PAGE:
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San Manuel's fortune was once tied to copper mining. Some want marijuana to be its revival

By Matthew Casey
Published: Thursday, June 22, 2023 - 4:46am
Updated: Thursday, June 22, 2023 - 9:34am

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marijuana processing
Matthew Casey/KJZZ
Employees with the Flower Shop AZ sort marijuana buds inside the company's San Manuel grow facility.

Two huge smelter stacks once stood for San Manuel’s existence in the San Pedro River Valley.

But a nearby copper mine suddenly closed in 1999. And home video recorded people's sadness as the town’s identifying features were demolished in 2007.

The smelter stacks fell in unison and then simultaneously broke in half before hitting the ground. With them and the mine had gone good jobs that were why San Manuel was even built.

Today, marijuana plants are replacing the old smelter stacks as symbols of local industry. Cannabis entrepreneurs want to make San Manuel a company town once more.

The Flower Shop AZ took reporters on a tour of its huge indoor grow operation in San Manuel. KJZZ News met brothers who moved to this once prosperous mining town to work in the often loud environment of raising and harvesting cannabis.

marijuana plants
Matthew Casey/KJZZ
Depending on the growth stage, marijuana grow rooms are kept either warm and humid or cold and dry.

Irrigation systems and high-powered lights churn a constant background roar in the cavernous marijuana grow rooms. Depending on the growth stage, the rooms are either warm and humid or cool and dry.

Andrew Garcia works in one of the hot rooms cutting clones.   

“Right now we’re taking exact copies of the mother plant itself and we’re going to multiply that,” he said.  

The strain of the mother plant is Nutter Budder, for the record. Garcia said for the last six months he’s shared a house with his older brother about 15 minutes from work.

“How’s life in San Manuel? It’s, how would I describe, very peaceful. It’s very open. Yeah, it’s like the perfect place to do this," Garcia said. 

In San Manuel, the 21-year-old said he’s found a door into the industry he wants to work in and a great place to go dirt biking, a favorite hobby. How long does he plan to stay?

“A pretty long while to be honest with you. I kind of like a lot where I live and what I’m doing. So I really don’t see any reason to leave. Sure it’s far away from the cities and stuff. But I’ve been in the city, so ..." he said. 

Matthew Casey/KJZZ
Indoor marijuana growers control the amount light plants get and their exposure time to help secure a good harvest.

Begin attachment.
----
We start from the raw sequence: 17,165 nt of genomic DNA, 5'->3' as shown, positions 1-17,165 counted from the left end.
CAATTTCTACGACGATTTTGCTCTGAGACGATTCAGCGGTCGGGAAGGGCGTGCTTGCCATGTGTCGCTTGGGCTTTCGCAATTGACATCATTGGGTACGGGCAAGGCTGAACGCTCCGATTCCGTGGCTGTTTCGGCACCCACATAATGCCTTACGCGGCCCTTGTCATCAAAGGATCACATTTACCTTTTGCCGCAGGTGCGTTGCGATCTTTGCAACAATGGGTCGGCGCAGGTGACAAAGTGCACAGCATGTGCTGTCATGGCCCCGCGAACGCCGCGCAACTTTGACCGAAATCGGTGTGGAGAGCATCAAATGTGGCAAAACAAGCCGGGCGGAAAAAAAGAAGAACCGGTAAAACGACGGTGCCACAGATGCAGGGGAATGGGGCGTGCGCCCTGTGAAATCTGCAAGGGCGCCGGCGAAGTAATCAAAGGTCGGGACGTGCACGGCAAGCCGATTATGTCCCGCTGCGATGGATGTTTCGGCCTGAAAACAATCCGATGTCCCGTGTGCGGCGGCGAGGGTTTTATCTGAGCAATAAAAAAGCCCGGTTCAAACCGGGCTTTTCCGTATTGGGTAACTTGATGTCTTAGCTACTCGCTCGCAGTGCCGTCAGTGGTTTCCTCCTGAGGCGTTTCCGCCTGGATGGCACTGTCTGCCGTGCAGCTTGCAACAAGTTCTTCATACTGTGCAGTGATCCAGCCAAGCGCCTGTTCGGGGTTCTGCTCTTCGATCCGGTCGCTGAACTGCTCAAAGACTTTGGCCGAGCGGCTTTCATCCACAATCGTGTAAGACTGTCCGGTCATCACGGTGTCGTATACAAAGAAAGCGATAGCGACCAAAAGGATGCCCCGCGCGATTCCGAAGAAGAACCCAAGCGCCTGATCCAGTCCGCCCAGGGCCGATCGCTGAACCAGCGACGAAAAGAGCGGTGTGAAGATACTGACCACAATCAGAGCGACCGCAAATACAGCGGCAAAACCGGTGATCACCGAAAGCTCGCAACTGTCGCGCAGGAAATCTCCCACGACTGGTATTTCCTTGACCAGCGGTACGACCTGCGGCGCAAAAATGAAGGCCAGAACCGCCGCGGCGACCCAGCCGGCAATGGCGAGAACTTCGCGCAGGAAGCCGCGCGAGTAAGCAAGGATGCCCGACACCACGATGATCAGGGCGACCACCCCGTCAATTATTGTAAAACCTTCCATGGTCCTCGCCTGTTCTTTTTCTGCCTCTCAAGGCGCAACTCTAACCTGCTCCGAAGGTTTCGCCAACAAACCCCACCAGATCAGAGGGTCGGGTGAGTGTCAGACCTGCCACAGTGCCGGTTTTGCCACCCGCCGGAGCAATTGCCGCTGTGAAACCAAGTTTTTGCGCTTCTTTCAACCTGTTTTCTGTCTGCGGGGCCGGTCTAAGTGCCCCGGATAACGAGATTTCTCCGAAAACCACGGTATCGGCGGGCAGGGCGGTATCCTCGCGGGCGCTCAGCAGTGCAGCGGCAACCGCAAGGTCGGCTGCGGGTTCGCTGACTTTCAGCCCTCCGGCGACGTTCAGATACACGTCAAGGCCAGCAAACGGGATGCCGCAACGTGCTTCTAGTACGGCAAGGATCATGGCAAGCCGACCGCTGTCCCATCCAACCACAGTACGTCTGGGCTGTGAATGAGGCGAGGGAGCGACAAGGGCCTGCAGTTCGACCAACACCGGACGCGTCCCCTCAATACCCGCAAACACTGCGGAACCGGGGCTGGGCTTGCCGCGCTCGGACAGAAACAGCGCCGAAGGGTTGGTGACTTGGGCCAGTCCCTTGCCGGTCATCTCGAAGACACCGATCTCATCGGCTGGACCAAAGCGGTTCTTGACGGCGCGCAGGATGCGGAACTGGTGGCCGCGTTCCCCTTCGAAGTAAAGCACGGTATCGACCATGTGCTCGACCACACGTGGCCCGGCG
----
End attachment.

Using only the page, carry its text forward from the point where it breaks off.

It wasn’t hard to pick out Garcia’s brother, Benjamin, in one of the cool rooms where ready-to-be-sold marijuana is sorted and packaged. They siblings look almost exactly alike. 

“I got here almost a year ago. Saw it was a really good opportunity. (Andrew) kind of likes, more or less, the same things I do. So I was like 'hey, come give this a shot,'” said Benjamin Garcia. 

The elder brother also likes the quiet of living in San Manuel and not having a long work commute. A neighbor gives the brothers eggs in exchange for helping with farm work.

“You learn independence when you live in a small town. It actually helped me form bonds with people I necessarily wouldn't living in the city,” said Benjamin Garcia.

The 26-year old says he encourages fellow San Manuel residents to come work at the marijuana grow facility.

“I hope to never find another job ever again,” said Benjamin Garcia.

Patrick Corrigan
Matthew Casey/KJZZ
Cultivation Director Patrick Corrigan explains the process for drying harvested marijuana.

But not everyone in San Manuel likes the new industry. Lucile Gonzales arrived in the 1970s. Her husband worked at the copper mine. She remembers how suddenly fortunes changed.

“The union hall called us and told us not to show up to work the next day cause the mine had closed,” she said.

Gonzales said San Manuel was a great place to raise a family and most left after the mine closed.

She opposes marijuana use, said it might be due to her age, and chafed at hearing her home called a cannabis capital.

“I don’t think that it’s a good industry to have here,”  said Gonzales. 

Long-enforced legal and social taboos aside, Gonzales said cannabis coming to town meant losing access to one of her favorite places.

“I’m sad that they’ve had to enclose the whole property because there was a real nice swimming hole out there that we could go to," she said. 

Gonzales doesn’t want to see San Manuel become a marijuana company town, even if it means that most people from there don’t stay.

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Flowering marijuana plants are on the cusp of being ready to cultivate.
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